• Integrity. High-integrity data conforms to the syntax (format, type, range) of its definition provided by e.g. a data model
For a more detailed and comprehensive discussion about data dimensions, refer to  and .
Measuring the right things
The dimensions monitored vary depending on business requirements, processes, users, etc. For example, in social media data, timeliness and accuracy are probably the most important quality features. However, since social media data are usually unstructured, consistency and integrity might not be suitable for evaluation. For biological data instead, data storage software and data formats are very heterogeneous. Thus, consistency might not be the most appropriate metric as a quality dimension.
Once data and dimensions to be monitored have been selected, it is important to define a baseline of values or ranges representing good and bad quality data, that is the quality rules the data needs to be assessed against. Moreover, each dimension will have different weighting which determines how much it contributes to the data quality as a whole. How rigorous the rules need to be and how to choose the aforementioned weighting for each data dimension pretty much depends on the impact that the single organization put on the monitoring phase.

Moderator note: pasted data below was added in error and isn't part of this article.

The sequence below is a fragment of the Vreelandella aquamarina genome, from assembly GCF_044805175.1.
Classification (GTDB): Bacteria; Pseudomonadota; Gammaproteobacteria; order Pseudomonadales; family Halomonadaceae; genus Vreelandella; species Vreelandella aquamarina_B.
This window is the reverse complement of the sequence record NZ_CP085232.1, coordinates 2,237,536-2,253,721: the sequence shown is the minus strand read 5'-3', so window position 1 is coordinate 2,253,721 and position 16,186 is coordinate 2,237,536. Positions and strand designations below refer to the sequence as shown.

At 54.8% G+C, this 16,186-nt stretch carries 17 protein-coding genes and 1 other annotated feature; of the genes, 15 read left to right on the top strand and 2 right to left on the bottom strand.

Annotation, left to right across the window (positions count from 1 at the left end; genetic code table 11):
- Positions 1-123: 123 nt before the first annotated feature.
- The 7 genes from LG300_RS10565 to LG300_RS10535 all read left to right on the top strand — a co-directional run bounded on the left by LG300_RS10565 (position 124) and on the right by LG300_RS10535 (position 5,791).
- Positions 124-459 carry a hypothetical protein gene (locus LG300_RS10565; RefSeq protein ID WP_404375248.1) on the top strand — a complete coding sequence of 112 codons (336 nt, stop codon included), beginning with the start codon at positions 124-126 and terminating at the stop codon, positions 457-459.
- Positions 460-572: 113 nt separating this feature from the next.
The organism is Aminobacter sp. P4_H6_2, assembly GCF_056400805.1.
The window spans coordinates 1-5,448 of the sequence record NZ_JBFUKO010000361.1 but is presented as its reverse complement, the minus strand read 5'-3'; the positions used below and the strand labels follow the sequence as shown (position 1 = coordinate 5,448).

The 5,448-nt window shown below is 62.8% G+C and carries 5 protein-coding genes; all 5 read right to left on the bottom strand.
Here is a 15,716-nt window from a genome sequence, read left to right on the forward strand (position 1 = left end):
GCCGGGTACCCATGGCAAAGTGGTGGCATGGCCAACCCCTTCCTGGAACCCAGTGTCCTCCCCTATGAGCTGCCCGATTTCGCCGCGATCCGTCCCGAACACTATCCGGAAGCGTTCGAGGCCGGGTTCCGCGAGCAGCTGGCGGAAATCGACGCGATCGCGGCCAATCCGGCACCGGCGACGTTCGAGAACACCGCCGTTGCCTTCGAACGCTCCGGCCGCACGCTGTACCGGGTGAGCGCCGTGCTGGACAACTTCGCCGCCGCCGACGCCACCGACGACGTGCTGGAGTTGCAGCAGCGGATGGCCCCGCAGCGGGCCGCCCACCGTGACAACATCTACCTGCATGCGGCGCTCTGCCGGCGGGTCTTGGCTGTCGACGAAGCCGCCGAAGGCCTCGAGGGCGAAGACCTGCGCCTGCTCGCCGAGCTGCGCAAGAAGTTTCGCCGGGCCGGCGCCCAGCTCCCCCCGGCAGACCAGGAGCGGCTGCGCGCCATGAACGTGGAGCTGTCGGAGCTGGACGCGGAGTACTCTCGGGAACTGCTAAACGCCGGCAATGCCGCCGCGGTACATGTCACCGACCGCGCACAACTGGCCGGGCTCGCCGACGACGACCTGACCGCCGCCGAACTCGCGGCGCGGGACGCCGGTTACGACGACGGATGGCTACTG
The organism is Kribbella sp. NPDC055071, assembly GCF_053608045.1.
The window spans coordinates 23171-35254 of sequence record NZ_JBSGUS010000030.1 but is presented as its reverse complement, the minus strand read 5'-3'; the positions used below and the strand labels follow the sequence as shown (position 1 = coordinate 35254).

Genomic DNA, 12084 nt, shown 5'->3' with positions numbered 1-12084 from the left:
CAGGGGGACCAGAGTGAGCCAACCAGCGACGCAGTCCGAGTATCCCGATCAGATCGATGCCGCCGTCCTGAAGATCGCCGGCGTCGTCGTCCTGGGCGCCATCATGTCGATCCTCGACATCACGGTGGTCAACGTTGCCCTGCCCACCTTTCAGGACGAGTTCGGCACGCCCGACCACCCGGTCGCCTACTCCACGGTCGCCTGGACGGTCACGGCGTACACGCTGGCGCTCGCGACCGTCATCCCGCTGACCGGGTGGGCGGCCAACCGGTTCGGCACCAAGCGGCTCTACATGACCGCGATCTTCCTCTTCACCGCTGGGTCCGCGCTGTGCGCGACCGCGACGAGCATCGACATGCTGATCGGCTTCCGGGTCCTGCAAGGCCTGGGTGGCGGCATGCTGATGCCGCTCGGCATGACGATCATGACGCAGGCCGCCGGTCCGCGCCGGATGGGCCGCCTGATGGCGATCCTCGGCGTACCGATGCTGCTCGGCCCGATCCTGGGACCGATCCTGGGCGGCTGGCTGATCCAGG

For instance, one may easily agree with the fact that incorrect or missing email addresses would have a significant impact on marketing campaigns. In this case, one would put very low thresholds on the tolerated number of missing records and high weighting on completeness and accuracy. The aforementioned low threshold would in fact minimize the number of missing emails while the high weighting would guarantee that the existing records are available and reliable.
The same applies to inaccurate personal details that may lead to missed sales opportunities or to an increase in complaints from customers.
Keeping data quality high
Once this preparation phase has been completed, the process enters the data acquisition phase, followed by the data monitoring stage. The latter consists mainly of a data quality assessment process and an issue resolution process.
The Data Quality Assessment process, can either produce a data quality report at regular intervals or a continuous recording of the quality scores. Such scores, stored in a database, would help in tracking data quality over time.